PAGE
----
Japanese Surrender (September 1945)

Most Americans believe that the Japanese surrendered because of the American development and use of the atmonic bomb. The bomb was certainly a factor, but not the only factor. The decesion to surender is far more complex and impossible to know with any surity. The American Pacific Island invasions, naval power, and in particular the Soviet declareation of war and starteling sucess of the their invasion of Manchuria all played major roles. The Allies at in the Potsdam Declaration demanded that Japan surrender (July 27, 1945). The Japanese military despite the fact that the Allied bombing had destroyed major cities, were determined to resist, hoping that the cost of invading Japan would deter the Allies. The United States dropped two atomic bombs on Hiroshima and Nagasaki (August 6 and 9). The Soviet Union declared war on Japan and invaded Manchuria (August 8). There is reason to believe that the Soviet declaration of war and rapid seizure of Manchuria was more important in forcing Japan to surrender than the atomic bombs. Emperor Hirohito finally decided to surrender unconditionally (August 14). The success of the Soviet Army convinced even Imperial Army officers and the Ministry of war that defeat was inevitable. Emperor Hirohito on August 14 decided to surrender unconditionally. Even after the atomic bombs and the debacle in Manchuria, there were hardliners that were opposed to surrender. A group calling themselves the Young Tigers seized the Imperial Palace grounds and tried to prevent the Emperor's surrender broadcast. The attempted coup almost succeded. On what has become called "Japan's Longest Day" the attempted coup, bombing raid blackout, intrigues, killings, and sepukus determined fate of millions of Japanese people. It iwas a complicated series of events involving both great heroism and treason by officers convinced that they were behaving honorably. The Commander of the Eastern Army, however, remained loyal to the Emperor, dooming the coup. [PWRS] The formal surrender was held underneath the big guns of the battleship USS Missouri in Tokyo Bay. Not knowing just what the Japanese were planning, the American carriers were standing on station at sea just off Japan.

Impact


Casualties

We have noted inceneary claims that the strategic bombing campaign caused millions of deaths. This simply is not true. There is no evidance in the literture to suggest any such claim. Such numbers are pure propaganda. It is true that the bombings killed hundreds of thousand of Japanese, motly but not all civilans. Mny of the deaths were civiliand drafted for war work. So the idea that they were not involved in the war effort is also not true. The actual number of deaths will never be known. Large numbers of wommen and children had been evacuated to the countryside and many men posted abroad or elsewhere on the Home Islands outside the cities for military service. The Japanese were massing men and material in Kyushuwhere the Americn invaion was expected. (Which is part of the reason that Hiroshima and Nagasaki were targeted for the atomic bomb attacks.) So the population of the cities were below pre-War levels. All that can be said with any accuracy is that several hundred thousand people were killed. There are quite a number of estimates, but they vary considerably. It is important to note that they are all etimates, there is not precise account. Most estimates we have seen range from 0.3-0.9 million people. Most of the casualties were caused by the Twentieth Air Force. The etimates cluster in the 0.3-0.5 million range. One American estimate produced the higher 0.9 million figure. [USBS] It seems a statistical outlyer, but not beyond the realm of possibility.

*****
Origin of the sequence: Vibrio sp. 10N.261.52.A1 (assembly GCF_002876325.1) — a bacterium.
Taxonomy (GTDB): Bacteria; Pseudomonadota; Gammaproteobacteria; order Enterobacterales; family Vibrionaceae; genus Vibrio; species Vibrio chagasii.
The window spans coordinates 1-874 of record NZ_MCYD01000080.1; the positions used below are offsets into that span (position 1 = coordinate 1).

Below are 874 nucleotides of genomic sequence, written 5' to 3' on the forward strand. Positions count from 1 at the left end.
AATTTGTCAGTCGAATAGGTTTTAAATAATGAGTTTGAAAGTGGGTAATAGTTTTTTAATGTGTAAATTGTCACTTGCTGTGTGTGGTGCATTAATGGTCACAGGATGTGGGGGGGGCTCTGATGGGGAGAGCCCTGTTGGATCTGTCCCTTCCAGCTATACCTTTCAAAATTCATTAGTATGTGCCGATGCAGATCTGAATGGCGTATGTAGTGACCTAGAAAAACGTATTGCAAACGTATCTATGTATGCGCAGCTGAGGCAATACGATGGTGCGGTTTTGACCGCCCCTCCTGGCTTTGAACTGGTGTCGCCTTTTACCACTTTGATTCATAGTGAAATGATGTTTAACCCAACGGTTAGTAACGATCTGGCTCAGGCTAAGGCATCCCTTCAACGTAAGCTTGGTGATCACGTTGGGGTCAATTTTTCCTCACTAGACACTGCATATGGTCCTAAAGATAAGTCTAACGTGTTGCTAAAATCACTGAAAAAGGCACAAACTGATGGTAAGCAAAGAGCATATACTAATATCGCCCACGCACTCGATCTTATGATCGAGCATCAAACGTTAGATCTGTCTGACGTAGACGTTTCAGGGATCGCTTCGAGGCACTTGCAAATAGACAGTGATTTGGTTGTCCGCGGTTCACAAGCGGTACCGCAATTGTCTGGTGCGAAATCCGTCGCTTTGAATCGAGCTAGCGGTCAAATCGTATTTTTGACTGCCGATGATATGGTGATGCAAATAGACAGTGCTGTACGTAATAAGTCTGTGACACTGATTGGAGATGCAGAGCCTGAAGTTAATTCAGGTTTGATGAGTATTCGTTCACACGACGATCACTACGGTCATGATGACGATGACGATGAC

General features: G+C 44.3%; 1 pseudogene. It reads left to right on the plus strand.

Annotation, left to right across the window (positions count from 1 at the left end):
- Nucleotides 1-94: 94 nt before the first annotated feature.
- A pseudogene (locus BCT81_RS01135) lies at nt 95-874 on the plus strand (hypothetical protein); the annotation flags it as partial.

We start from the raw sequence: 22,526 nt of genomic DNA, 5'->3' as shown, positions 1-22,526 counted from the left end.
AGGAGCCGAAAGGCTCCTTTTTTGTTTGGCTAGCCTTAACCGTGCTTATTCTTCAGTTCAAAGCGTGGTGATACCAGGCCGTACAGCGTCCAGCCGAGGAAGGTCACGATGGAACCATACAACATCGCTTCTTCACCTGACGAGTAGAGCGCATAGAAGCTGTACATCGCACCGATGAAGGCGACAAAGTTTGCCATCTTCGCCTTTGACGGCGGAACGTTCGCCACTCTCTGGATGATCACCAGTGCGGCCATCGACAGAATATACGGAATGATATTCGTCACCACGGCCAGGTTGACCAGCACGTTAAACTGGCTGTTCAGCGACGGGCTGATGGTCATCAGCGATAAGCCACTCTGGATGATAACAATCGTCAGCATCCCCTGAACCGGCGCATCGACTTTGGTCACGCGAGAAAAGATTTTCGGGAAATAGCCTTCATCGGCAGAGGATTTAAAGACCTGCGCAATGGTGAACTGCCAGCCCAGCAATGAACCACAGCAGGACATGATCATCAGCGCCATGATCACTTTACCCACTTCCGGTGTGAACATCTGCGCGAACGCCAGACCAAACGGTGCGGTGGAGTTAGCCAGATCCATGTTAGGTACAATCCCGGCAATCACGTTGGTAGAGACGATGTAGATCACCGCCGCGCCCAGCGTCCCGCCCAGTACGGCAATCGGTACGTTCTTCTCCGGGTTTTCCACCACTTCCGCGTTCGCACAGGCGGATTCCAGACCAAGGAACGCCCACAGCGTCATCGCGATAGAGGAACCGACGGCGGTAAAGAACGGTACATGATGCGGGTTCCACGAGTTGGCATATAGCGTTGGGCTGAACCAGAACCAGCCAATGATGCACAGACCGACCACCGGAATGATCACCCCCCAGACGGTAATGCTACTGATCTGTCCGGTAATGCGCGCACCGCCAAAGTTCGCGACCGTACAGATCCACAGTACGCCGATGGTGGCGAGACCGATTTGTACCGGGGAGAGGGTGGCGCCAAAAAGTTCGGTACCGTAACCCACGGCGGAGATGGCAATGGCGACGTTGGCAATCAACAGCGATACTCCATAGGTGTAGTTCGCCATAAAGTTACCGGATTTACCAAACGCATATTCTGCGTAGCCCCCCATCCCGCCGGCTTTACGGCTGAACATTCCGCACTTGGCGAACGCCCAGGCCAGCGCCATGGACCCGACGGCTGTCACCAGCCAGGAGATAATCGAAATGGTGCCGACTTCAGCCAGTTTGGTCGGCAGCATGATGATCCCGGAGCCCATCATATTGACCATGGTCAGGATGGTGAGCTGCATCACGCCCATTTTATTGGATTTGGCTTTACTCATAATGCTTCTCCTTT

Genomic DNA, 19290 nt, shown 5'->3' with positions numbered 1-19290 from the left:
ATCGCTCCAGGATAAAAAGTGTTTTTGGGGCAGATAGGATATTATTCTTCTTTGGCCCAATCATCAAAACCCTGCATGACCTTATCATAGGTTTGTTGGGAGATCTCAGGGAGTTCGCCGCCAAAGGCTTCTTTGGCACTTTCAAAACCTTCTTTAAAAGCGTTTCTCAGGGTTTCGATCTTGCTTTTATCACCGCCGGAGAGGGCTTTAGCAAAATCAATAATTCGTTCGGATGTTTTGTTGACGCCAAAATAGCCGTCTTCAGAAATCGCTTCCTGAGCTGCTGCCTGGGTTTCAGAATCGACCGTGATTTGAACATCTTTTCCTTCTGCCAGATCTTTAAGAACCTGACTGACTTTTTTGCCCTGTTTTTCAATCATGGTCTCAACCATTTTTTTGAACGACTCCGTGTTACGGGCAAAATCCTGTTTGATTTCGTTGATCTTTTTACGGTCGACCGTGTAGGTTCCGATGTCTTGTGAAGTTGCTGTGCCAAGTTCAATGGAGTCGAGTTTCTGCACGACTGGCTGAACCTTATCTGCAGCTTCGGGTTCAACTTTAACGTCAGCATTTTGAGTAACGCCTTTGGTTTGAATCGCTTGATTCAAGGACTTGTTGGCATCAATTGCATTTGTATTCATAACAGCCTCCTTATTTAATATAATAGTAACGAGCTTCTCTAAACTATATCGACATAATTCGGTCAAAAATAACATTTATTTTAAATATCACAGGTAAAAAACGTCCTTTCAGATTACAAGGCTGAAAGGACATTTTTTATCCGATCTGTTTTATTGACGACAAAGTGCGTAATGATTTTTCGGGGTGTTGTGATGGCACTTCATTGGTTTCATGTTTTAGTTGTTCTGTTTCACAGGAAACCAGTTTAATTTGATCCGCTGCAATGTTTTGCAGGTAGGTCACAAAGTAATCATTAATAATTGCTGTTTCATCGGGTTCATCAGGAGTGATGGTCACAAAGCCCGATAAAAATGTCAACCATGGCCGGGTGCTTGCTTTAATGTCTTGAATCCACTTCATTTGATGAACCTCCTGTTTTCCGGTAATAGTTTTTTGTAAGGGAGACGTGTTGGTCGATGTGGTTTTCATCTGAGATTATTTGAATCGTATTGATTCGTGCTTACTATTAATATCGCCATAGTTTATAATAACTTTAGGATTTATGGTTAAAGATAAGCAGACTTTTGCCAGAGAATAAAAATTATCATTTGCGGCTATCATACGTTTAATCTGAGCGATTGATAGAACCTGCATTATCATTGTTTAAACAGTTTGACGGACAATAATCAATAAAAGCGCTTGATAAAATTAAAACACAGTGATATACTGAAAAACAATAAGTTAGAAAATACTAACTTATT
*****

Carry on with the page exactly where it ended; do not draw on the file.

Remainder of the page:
Individual Accounts

A Japanese reader, Fujioka Keisuke, has kindly provided HBC some of his boyhood memories, both before and after the War. We note large number of Japanese readers visiting HBC and we hope some of those readers will provide us additional accounts.

Sources

Dorr, Robert F. Mission to Tokyo:The American Airmen Who Took the war to the Heart of Japan (2012), 336p.

Frank, Richard B. Downfall: The End of the Imperial Japanese Empire (Random House: 1999).

Ohnuki-Tierney, Emiko. Kamikaze, Cherry Blossoms, and Nationalisms: The Militarization of Aesthetics in Japanese History (Chicago: University of Chicago Press, 2002).

United States Strategic Bombing Survey (USBS). Morale Division (1947), p. 1






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Created: 11:19 PM 4/16/2008
Last updated: 3:16 PM 11/12/2021